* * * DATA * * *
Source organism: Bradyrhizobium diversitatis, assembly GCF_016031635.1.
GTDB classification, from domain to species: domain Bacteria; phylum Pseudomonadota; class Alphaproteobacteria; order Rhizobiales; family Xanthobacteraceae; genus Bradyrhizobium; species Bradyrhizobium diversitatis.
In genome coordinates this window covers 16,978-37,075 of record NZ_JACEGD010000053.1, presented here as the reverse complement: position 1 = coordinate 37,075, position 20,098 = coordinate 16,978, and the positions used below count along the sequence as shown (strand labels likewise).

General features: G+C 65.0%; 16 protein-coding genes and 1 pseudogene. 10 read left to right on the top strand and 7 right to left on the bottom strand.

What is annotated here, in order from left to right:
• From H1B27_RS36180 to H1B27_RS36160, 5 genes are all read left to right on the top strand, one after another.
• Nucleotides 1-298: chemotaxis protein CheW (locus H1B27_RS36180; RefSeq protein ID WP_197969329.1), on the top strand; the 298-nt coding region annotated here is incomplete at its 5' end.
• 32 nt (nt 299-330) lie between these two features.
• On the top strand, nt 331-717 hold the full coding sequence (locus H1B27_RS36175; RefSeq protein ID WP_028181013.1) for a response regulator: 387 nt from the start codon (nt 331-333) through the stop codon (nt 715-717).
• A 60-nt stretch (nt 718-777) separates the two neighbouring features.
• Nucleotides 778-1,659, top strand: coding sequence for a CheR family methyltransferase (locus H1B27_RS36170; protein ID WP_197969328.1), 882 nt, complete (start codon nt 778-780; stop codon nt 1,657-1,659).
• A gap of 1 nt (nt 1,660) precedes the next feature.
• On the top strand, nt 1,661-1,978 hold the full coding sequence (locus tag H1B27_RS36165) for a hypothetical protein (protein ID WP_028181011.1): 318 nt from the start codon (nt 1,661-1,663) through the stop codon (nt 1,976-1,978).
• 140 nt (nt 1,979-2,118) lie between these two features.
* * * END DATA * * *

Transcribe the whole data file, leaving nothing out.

Source organism: Bradyrhizobium diversitatis, assembly GCF_016031635.1.
GTDB classification, from domain to species: domain Bacteria; phylum Pseudomonadota; class Alphaproteobacteria; order Rhizobiales; family Xanthobacteraceae; genus Bradyrhizobium; species Bradyrhizobium diversitatis.
In genome coordinates this window covers 16,978-37,075 of record NZ_JACEGD010000053.1, presented here as the reverse complement: position 1 = coordinate 37,075, position 20,098 = coordinate 16,978, and the positions used below count along the sequence as shown (strand labels likewise).

General features: G+C 65.0%; 16 protein-coding genes and 1 pseudogene. 10 read left to right on the top strand and 7 right to left on the bottom strand.

What is annotated here, in order from left to right:
• From H1B27_RS36180 to H1B27_RS36160, 5 genes are all read left to right on the top strand, one after another.
• Nucleotides 1-298: chemotaxis protein CheW (locus H1B27_RS36180; RefSeq protein ID WP_197969329.1), on the top strand; the 298-nt coding region annotated here is incomplete at its 5' end.
• 32 nt (nt 299-330) lie between these two features.
• On the top strand, nt 331-717 hold the full coding sequence (locus H1B27_RS36175; RefSeq protein ID WP_028181013.1) for a response regulator: 387 nt from the start codon (nt 331-333) through the stop codon (nt 715-717).
• A 60-nt stretch (nt 718-777) separates the two neighbouring features.
• Nucleotides 778-1,659, top strand: coding sequence for a CheR family methyltransferase (locus H1B27_RS36170; protein ID WP_197969328.1), 882 nt, complete (start codon nt 778-780; stop codon nt 1,657-1,659).
• A gap of 1 nt (nt 1,660) precedes the next feature.
• On the top strand, nt 1,661-1,978 hold the full coding sequence (locus tag H1B27_RS36165) for a hypothetical protein (protein ID WP_028181011.1): 318 nt from the start codon (nt 1,661-1,663) through the stop codon (nt 1,976-1,978).
• 140 nt (nt 1,979-2,118) lie between these two features.